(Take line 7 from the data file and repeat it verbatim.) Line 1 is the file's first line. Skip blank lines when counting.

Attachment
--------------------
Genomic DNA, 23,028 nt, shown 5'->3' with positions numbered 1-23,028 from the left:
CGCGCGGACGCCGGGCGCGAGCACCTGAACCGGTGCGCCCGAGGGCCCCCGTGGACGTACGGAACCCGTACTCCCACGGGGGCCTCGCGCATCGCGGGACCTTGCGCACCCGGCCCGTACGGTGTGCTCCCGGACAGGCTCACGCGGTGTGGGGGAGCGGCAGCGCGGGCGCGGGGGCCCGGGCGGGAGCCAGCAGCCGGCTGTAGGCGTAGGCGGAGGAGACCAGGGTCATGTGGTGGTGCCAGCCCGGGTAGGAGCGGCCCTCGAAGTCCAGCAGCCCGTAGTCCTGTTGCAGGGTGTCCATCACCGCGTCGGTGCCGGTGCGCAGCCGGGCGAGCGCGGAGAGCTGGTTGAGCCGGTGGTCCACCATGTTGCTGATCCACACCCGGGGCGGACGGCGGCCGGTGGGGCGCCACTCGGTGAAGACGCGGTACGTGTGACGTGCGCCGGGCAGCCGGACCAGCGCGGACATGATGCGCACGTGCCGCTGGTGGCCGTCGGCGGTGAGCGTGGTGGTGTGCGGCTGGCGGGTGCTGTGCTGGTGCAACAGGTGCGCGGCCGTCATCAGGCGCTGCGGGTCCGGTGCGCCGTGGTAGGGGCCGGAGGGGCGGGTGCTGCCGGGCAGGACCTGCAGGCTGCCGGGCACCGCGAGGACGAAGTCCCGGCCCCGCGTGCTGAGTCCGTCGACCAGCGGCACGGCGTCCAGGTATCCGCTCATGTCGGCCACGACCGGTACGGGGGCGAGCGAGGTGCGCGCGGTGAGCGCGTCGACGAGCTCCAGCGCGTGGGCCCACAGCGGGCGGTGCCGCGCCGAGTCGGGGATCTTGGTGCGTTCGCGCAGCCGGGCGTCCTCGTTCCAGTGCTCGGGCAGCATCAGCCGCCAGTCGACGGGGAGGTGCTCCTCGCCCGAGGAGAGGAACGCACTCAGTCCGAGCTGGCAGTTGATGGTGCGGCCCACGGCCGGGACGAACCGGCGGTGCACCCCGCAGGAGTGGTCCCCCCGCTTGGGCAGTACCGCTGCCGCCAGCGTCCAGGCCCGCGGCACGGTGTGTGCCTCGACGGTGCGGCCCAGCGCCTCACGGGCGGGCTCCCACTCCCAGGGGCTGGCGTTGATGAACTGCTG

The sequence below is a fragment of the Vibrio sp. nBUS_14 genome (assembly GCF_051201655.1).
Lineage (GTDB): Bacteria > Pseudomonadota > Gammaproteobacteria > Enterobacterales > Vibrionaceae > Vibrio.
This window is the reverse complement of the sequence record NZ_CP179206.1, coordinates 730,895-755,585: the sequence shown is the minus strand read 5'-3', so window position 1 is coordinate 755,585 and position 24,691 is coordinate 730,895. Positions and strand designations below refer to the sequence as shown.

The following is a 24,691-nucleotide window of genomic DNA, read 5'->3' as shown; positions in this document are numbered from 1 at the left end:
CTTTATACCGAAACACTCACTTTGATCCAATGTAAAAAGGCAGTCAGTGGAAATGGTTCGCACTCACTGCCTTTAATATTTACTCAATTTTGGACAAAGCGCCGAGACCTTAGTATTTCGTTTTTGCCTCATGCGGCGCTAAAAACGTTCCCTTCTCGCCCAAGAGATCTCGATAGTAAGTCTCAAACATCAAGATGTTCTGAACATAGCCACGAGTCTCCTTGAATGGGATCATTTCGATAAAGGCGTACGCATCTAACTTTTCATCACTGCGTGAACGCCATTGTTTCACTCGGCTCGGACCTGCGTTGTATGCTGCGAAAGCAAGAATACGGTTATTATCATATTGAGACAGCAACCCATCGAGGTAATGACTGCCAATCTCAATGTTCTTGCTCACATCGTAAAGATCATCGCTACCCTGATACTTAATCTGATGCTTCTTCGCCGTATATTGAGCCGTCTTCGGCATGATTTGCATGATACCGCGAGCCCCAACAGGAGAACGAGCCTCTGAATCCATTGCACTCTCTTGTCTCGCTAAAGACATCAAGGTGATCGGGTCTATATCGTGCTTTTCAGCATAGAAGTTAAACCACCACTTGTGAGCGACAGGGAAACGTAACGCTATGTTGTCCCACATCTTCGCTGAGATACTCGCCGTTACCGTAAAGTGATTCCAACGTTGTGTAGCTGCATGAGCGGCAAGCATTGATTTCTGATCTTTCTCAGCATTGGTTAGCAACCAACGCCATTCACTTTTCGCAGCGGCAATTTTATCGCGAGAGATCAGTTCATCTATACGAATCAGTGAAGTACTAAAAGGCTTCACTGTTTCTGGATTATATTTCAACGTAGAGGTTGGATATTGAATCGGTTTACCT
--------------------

CTTTATACCGAAACACTCACTTTGATCCAATGTAAAAAGGCAGTCAGTGGAAATGGTTCGCACTCACTGCCTTTAATATTTACTCAATTTTGGACAAAGCGCCGAGACCTTAGTATTTCGTTTTTGCCTCATGCGGCGCTAAAAACGTTCCCTTCTCGCCCAAGAGATCTCGATAGTAAGTCTCAAACATCAAGATGTTCTGAACATAGCCACGAGTCTCCTTGAATGGGATCATTTCGATAAAGGCGTACGCATCTAACTTTTCATCACTGCGTGAACGCCATTGTTTCACTCGGCTCGGACCTGCGTTGTATGCTGCGAAAGCAAGAATACGGTTATTATCATATTGAGACAGCAACCCATCGAGGTAATGACTGCCAATCTCAATGTTCTTGCTCACATCGTAAAGATCATCGCTACCCTGATACTTAATCTGATGCTTCTTCGCCGTATATTGAGCCGTCTTCGGCATGATTTGCATGATACCGCGAGCCCCAACAGGAGAACGAGCCTCTGAATCCATTGCACTCTCTTGTCTCGCTAAAGACATCAAGGTGATCGGGTCTATATCGTGCTTTTCAGCATAGAAGTTAAACCACCACTTGTGAGCGACAGGGAAACGTAACGCTATGTTGTCCCACATCTTCGCTGAGATACTCGCCGTTACCGTAAAGTGATTCCAACGTTGTGTAGCTGCATGAGCGGCAAGCATTGATTTCTGATCTTTCTCAGCATTGGTTAGCAACCAACGCCATTCACTTTTCGCAGCGGCAATTTTATCGCGAGAGATCAGTTCATCTATACGAATCAGTGAAGTACTAAAAGGCTTCACTGTTTCTGGATTATATTTCAACGTAGAGGTTGGATATTGAATCGGTTTACCT